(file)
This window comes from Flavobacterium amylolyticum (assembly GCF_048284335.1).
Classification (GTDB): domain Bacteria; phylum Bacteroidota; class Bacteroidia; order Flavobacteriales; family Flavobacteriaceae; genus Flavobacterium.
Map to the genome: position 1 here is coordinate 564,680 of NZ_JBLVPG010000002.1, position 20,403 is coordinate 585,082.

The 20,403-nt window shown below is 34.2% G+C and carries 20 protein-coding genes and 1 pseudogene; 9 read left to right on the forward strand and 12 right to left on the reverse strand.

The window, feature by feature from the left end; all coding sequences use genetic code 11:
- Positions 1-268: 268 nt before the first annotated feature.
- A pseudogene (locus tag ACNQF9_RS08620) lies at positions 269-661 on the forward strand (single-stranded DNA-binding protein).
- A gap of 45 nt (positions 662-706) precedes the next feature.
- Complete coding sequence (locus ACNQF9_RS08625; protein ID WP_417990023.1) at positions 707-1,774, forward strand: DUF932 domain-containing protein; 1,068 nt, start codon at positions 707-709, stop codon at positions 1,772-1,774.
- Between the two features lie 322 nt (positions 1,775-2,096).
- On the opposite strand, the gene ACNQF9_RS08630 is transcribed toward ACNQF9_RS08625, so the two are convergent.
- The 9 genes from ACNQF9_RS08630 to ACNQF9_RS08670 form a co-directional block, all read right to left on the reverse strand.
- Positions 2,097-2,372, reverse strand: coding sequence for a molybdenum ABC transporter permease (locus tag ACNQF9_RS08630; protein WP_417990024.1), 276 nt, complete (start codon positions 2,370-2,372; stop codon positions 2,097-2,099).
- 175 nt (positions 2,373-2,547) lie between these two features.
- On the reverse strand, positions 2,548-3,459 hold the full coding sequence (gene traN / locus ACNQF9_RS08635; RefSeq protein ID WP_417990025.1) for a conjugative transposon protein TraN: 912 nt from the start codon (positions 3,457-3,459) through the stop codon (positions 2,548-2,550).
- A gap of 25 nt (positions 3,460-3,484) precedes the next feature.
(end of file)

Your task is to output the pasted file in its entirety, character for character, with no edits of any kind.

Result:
This window comes from Flavobacterium amylolyticum (assembly GCF_048284335.1).
Classification (GTDB): domain Bacteria; phylum Bacteroidota; class Bacteroidia; order Flavobacteriales; family Flavobacteriaceae; genus Flavobacterium.
Map to the genome: position 1 here is coordinate 564,680 of NZ_JBLVPG010000002.1, position 20,403 is coordinate 585,082.

The 20,403-nt window shown below is 34.2% G+C and carries 20 protein-coding genes and 1 pseudogene; 9 read left to right on the forward strand and 12 right to left on the reverse strand.

The window, feature by feature from the left end; all coding sequences use genetic code 11:
- Positions 1-268: 268 nt before the first annotated feature.
- A pseudogene (locus tag ACNQF9_RS08620) lies at positions 269-661 on the forward strand (single-stranded DNA-binding protein).
- A gap of 45 nt (positions 662-706) precedes the next feature.
- Complete coding sequence (locus ACNQF9_RS08625; protein ID WP_417990023.1) at positions 707-1,774, forward strand: DUF932 domain-containing protein; 1,068 nt, start codon at positions 707-709, stop codon at positions 1,772-1,774.
- Between the two features lie 322 nt (positions 1,775-2,096).
- On the opposite strand, the gene ACNQF9_RS08630 is transcribed toward ACNQF9_RS08625, so the two are convergent.
- The 9 genes from ACNQF9_RS08630 to ACNQF9_RS08670 form a co-directional block, all read right to left on the reverse strand.
- Positions 2,097-2,372, reverse strand: coding sequence for a molybdenum ABC transporter permease (locus tag ACNQF9_RS08630; protein WP_417990024.1), 276 nt, complete (start codon positions 2,370-2,372; stop codon positions 2,097-2,099).
- 175 nt (positions 2,373-2,547) lie between these two features.
- On the reverse strand, positions 2,548-3,459 hold the full coding sequence (gene traN / locus ACNQF9_RS08635; RefSeq protein ID WP_417990025.1) for a conjugative transposon protein TraN: 912 nt from the start codon (positions 3,457-3,459) through the stop codon (positions 2,548-2,550).
- A gap of 25 nt (positions 3,460-3,484) precedes the next feature.